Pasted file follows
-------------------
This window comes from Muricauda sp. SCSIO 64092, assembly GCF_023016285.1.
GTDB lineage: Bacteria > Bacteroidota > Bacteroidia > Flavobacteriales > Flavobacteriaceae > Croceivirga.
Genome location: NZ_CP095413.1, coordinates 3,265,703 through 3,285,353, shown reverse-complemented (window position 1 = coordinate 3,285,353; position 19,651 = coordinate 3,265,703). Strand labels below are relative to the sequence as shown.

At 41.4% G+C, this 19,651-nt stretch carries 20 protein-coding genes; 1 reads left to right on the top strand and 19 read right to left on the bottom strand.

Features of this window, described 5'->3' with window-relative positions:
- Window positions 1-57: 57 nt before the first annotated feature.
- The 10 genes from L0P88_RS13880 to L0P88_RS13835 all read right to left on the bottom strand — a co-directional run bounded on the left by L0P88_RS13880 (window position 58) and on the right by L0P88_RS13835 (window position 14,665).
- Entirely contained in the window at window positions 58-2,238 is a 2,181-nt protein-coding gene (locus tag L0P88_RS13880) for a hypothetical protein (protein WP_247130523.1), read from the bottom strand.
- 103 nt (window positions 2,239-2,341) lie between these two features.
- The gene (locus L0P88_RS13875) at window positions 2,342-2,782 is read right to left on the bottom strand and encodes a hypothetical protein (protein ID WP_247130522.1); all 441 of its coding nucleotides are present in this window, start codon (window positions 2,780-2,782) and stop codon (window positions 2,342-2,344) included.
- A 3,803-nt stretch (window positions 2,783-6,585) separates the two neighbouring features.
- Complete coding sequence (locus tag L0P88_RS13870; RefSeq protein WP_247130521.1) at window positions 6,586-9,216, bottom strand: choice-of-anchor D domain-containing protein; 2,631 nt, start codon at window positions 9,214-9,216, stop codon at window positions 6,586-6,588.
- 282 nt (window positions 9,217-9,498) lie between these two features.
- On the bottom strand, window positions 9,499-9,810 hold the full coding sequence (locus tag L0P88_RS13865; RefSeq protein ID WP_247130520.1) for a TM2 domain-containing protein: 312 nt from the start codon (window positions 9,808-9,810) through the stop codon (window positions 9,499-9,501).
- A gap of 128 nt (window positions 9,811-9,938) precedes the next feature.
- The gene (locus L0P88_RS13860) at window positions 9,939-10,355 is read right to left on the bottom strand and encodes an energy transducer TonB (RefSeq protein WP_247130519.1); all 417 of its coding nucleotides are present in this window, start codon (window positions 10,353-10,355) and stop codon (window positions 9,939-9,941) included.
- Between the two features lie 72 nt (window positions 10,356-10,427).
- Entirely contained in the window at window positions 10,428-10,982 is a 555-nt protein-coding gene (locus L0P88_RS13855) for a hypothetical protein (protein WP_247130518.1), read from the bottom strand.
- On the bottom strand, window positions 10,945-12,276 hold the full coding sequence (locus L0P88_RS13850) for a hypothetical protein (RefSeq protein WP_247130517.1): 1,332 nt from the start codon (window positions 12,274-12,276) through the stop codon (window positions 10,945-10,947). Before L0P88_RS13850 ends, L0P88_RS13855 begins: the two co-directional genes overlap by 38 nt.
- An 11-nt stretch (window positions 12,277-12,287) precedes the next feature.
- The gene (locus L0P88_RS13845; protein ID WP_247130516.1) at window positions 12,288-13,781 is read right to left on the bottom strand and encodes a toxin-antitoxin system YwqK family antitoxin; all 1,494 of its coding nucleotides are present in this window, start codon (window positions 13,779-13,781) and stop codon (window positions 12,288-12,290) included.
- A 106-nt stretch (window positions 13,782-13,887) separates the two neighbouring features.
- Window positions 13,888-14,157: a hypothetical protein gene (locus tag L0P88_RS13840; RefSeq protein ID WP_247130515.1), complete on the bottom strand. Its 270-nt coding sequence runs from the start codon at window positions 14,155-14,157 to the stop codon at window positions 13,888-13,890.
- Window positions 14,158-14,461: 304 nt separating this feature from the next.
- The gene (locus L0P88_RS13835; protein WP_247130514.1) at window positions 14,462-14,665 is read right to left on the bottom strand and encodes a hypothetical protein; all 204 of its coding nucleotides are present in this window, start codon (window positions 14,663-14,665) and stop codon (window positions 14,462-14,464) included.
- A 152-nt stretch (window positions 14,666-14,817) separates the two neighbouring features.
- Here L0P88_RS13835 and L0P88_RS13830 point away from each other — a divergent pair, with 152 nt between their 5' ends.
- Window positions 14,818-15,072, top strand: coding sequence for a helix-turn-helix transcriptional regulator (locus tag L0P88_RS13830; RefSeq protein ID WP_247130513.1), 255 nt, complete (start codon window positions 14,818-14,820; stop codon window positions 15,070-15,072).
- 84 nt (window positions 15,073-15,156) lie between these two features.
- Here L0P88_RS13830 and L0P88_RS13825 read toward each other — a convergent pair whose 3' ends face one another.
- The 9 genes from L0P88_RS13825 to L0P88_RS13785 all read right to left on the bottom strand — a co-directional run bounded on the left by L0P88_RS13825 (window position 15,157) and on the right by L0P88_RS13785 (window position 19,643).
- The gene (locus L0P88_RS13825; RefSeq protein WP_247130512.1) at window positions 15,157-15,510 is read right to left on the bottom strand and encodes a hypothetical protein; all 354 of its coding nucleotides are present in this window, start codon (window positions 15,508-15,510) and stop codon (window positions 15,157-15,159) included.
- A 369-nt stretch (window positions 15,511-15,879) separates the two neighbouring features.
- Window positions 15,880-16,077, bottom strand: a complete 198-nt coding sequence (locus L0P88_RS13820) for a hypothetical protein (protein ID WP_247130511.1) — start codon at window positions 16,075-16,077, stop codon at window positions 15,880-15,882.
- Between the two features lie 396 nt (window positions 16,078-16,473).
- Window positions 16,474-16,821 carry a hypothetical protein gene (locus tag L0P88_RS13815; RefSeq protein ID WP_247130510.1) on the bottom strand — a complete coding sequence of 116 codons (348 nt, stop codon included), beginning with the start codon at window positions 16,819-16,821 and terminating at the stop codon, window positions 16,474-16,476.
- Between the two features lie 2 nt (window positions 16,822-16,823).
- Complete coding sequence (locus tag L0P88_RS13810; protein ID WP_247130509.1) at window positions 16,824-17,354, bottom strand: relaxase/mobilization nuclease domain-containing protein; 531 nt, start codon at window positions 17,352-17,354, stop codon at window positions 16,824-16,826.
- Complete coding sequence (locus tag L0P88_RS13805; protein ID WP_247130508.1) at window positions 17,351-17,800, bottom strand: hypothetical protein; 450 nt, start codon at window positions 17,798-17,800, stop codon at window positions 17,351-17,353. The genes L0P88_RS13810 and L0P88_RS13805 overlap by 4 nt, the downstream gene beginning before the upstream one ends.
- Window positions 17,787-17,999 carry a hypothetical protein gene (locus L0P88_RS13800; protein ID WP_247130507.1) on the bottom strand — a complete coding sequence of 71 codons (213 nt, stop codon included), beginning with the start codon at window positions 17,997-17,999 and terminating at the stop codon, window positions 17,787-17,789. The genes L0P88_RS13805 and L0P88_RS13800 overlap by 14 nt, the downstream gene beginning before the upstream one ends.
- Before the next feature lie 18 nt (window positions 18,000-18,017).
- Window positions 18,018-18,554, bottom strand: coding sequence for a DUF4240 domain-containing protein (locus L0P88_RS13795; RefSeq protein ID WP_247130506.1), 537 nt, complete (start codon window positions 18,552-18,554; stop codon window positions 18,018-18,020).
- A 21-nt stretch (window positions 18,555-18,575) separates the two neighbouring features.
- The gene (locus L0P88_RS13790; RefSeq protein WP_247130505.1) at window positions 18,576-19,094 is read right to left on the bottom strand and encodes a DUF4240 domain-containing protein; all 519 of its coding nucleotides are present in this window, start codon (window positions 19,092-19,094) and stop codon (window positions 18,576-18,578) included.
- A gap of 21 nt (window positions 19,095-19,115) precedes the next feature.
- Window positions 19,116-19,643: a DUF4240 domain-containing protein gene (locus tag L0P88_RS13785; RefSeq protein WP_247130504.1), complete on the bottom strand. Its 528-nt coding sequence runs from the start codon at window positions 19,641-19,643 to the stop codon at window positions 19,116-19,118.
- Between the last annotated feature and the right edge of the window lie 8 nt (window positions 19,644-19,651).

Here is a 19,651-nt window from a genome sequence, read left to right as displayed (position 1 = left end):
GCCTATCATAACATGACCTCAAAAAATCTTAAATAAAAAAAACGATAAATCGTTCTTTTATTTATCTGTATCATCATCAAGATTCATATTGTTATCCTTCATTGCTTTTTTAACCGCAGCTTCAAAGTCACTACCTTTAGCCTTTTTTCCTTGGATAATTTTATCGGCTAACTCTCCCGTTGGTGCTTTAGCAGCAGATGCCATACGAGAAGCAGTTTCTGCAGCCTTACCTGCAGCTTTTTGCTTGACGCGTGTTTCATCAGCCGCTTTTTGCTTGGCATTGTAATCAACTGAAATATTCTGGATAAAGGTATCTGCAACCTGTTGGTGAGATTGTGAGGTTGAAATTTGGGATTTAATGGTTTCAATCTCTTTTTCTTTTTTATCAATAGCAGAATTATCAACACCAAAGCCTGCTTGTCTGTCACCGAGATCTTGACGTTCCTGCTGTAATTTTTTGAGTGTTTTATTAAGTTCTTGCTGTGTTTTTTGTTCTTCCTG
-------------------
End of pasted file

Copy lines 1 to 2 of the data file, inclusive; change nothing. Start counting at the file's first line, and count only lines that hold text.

This window comes from Muricauda sp. SCSIO 64092, assembly GCF_023016285.1.
GTDB lineage: Bacteria > Bacteroidota > Bacteroidia > Flavobacteriales > Flavobacteriaceae > Croceivirga.